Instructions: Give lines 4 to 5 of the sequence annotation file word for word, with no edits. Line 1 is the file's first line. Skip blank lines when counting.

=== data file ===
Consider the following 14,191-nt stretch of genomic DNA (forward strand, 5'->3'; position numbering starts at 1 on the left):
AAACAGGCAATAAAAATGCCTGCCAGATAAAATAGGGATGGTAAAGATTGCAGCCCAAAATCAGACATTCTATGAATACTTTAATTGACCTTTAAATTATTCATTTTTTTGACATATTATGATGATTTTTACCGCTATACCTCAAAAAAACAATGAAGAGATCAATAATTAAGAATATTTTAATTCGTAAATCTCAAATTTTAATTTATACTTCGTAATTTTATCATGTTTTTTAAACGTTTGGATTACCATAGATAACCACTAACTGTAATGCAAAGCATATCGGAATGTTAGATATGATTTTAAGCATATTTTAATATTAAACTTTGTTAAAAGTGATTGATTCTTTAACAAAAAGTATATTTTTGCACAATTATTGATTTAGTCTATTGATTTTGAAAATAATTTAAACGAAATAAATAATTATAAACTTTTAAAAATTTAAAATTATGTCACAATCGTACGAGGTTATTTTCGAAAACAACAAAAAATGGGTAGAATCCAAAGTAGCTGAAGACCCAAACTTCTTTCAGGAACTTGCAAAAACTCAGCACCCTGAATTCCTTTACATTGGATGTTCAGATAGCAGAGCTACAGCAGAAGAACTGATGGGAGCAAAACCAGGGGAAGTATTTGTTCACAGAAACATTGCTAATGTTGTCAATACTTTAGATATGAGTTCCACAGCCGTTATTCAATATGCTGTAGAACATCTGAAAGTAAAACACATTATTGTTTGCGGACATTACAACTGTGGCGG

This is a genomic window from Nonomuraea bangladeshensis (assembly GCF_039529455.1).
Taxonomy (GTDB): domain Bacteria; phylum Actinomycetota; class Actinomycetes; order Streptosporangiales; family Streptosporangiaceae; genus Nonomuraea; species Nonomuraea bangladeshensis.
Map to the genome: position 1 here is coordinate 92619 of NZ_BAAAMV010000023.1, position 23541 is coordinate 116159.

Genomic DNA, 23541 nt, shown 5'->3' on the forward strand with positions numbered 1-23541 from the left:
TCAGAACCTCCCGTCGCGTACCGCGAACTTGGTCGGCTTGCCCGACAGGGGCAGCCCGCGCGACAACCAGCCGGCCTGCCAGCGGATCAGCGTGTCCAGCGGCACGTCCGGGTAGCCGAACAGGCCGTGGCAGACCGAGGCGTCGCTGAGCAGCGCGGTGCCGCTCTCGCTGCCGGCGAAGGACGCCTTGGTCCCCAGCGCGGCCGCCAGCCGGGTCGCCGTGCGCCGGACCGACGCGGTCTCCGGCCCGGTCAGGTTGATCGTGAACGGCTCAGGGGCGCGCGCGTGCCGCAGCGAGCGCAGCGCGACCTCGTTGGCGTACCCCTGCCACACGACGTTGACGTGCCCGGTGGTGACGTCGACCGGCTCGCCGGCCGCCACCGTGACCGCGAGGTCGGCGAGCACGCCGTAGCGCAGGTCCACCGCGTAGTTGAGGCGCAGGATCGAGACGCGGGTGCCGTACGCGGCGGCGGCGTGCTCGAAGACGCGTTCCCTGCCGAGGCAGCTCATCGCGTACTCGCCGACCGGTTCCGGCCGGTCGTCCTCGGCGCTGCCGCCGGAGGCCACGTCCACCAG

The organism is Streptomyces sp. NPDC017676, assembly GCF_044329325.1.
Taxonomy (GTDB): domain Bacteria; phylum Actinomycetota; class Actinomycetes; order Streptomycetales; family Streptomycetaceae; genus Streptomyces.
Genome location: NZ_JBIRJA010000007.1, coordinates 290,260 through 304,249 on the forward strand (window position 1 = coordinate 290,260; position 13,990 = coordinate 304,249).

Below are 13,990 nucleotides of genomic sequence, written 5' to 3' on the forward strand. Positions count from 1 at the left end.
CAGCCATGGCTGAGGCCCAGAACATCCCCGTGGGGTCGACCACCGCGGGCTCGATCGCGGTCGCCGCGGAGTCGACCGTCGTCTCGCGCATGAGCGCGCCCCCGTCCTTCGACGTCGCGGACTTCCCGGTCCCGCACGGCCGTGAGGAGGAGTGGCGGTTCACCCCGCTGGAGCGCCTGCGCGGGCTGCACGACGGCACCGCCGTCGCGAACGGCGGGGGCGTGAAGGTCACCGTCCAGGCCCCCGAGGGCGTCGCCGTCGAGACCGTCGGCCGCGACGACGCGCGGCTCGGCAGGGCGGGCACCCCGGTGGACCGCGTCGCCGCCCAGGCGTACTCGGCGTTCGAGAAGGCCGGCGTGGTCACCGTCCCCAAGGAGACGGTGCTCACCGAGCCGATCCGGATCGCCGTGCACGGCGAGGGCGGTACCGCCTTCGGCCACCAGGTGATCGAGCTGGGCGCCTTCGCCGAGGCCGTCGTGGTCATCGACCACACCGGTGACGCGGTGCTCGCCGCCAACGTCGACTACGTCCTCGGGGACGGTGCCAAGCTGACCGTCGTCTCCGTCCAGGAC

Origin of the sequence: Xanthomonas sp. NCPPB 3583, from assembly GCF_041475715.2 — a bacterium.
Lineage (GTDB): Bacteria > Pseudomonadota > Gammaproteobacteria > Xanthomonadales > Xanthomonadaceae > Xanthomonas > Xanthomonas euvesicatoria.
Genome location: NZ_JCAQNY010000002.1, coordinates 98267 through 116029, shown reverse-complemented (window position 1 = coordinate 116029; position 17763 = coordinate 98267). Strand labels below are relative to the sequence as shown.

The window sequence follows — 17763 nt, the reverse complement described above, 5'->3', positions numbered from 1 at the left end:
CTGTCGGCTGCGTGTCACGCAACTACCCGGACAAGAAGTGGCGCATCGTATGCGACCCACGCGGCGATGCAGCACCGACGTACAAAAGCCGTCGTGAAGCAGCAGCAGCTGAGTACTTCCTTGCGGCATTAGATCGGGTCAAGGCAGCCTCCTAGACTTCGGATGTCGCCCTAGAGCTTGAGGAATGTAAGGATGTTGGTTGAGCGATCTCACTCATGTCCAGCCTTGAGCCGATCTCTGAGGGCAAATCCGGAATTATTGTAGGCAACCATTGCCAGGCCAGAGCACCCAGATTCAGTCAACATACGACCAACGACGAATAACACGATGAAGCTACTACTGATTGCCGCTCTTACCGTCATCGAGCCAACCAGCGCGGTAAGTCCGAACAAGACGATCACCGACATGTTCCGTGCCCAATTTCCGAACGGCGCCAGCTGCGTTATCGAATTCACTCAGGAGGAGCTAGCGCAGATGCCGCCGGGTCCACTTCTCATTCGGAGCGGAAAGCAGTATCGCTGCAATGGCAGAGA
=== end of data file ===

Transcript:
Taxonomy (GTDB): domain Bacteria; phylum Actinomycetota; class Actinomycetes; order Streptosporangiales; family Streptosporangiaceae; genus Nonomuraea; species Nonomuraea bangladeshensis.
Map to the genome: position 1 here is coordinate 92619 of NZ_BAAAMV010000023.1, position 23541 is coordinate 116159.